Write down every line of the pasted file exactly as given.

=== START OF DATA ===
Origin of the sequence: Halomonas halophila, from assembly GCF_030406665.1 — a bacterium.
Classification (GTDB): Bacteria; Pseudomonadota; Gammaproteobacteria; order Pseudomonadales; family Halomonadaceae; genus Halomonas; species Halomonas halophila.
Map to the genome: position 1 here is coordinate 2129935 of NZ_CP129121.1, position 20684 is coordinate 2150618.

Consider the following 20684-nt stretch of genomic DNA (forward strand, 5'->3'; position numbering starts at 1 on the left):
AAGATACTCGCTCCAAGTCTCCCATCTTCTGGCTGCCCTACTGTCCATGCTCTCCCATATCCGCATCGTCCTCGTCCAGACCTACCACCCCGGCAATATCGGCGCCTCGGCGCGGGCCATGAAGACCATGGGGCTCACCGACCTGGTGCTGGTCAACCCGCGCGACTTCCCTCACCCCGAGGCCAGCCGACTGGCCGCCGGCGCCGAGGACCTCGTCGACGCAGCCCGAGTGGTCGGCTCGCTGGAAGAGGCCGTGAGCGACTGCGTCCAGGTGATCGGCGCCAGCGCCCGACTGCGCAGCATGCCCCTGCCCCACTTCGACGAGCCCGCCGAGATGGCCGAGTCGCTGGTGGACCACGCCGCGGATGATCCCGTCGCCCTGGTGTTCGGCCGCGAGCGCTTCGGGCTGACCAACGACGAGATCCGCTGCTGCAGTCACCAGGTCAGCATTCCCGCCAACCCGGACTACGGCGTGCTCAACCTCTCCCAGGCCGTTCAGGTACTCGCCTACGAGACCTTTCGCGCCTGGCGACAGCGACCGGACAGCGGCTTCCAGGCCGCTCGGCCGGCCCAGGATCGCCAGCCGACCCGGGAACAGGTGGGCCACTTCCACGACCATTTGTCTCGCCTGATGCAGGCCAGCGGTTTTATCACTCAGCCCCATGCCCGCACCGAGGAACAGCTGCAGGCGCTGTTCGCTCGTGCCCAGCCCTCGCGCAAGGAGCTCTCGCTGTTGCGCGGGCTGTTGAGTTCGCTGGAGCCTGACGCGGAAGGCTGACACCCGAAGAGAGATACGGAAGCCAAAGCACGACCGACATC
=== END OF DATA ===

Origin of the sequence: Halomonas halophila, from assembly GCF_030406665.1 — a bacterium.
Classification (GTDB): Bacteria; Pseudomonadota; Gammaproteobacteria; order Pseudomonadales; family Halomonadaceae; genus Halomonas; species Halomonas halophila.
Map to the genome: position 1 here is coordinate 2129935 of NZ_CP129121.1, position 20684 is coordinate 2150618.

Consider the following 20684-nt stretch of genomic DNA (forward strand, 5'->3'; position numbering starts at 1 on the left):
AAGATACTCGCTCCAAGTCTCCCATCTTCTGGCTGCCCTACTGTCCATGCTCTCCCATATCCGCATCGTCCTCGTCCAGACCTACCACCCCGGCAATATCGGCGCCTCGGCGCGGGCCATGAAGACCATGGGGCTCACCGACCTGGTGCTGGTCAACCCGCGCGACTTCCCTCACCCCGAGGCCAGCCGACTGGCCGCCGGCGCCGAGGACCTCGTCGACGCAGCCCGAGTGGTCGGCTCGCTGGAAGAGGCCGTGAGCGACTGCGTCCAGGTGATCGGCGCCAGCGCCCGACTGCGCAGCATGCCCCTGCCCCACTTCGACGAGCCCGCCGAGATGGCCGAGTCGCTGGTGGACCACGCCGCGGATGATCCCGTCGCCCTGGTGTTCGGCCGCGAGCGCTTCGGGCTGACCAACGACGAGATCCGCTGCTGCAGTCACCAGGTCAGCATTCCCGCCAACCCGGACTACGGCGTGCTCAACCTCTCCCAGGCCGTTCAGGTACTCGCCTACGAGACCTTTCGCGCCTGGCGACAGCGACCGGACAGCGGCTTCCAGGCCGCTCGGCCGGCCCAGGATCGCCAGCCGACCCGGGAACAGGTGGGCCACTTCCACGACCATTTGTCTCGCCTGATGCAGGCCAGCGGTTTTATCACTCAGCCCCATGCCCGCACCGAGGAACAGCTGCAGGCGCTGTTCGCTCGTGCCCAGCCCTCGCGCAAGGAGCTCTCGCTGTTGCGCGGGCTGTTGAGTTCGCTGGAGCCTGACGCGGAAGGCTGACACCCGAAGAGAGATACGGAAGCCAAAGCACGACCGACATC